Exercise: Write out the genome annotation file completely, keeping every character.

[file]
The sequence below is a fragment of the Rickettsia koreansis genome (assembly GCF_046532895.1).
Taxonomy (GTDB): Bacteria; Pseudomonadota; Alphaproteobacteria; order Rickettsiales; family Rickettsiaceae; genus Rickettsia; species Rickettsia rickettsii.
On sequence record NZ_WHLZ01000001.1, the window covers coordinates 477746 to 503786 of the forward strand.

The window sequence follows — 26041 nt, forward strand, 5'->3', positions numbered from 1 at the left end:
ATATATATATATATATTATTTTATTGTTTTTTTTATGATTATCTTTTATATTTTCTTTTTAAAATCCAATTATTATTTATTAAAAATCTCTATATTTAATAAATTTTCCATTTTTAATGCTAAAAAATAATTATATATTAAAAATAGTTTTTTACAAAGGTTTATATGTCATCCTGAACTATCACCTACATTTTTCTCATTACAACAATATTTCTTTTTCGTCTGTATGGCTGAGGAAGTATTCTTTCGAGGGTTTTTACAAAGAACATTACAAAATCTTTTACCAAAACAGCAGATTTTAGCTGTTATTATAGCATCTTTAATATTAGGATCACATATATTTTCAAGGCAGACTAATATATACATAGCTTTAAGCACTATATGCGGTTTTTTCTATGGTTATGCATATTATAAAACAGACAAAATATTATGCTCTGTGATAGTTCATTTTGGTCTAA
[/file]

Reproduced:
The sequence below is a fragment of the Rickettsia koreansis genome (assembly GCF_046532895.1).
Taxonomy (GTDB): Bacteria; Pseudomonadota; Alphaproteobacteria; order Rickettsiales; family Rickettsiaceae; genus Rickettsia; species Rickettsia rickettsii.
On sequence record NZ_WHLZ01000001.1, the window covers coordinates 477746 to 503786 of the forward strand.

The window sequence follows — 26041 nt, forward strand, 5'->3', positions numbered from 1 at the left end:
ATATATATATATATATTATTTTATTGTTTTTTTTATGATTATCTTTTATATTTTCTTTTTAAAATCCAATTATTATTTATTAAAAATCTCTATATTTAATAAATTTTCCATTTTTAATGCTAAAAAATAATTATATATTAAAAATAGTTTTTTACAAAGGTTTATATGTCATCCTGAACTATCACCTACATTTTTCTCATTACAACAATATTTCTTTTTCGTCTGTATGGCTGAGGAAGTATTCTTTCGAGGGTTTTTACAAAGAACATTACAAAATCTTTTACCAAAACAGCAGATTTTAGCTGTTATTATAGCATCTTTAATATTAGGATCACATATATTTTCAAGGCAGACTAATATATACATAGCTTTAAGCACTATATGCGGTTTTTTCTATGGTTATGCATATTATAAAACAGACAAAATATTATGCTCTGTGATAGTTCATTTTGGTCTAA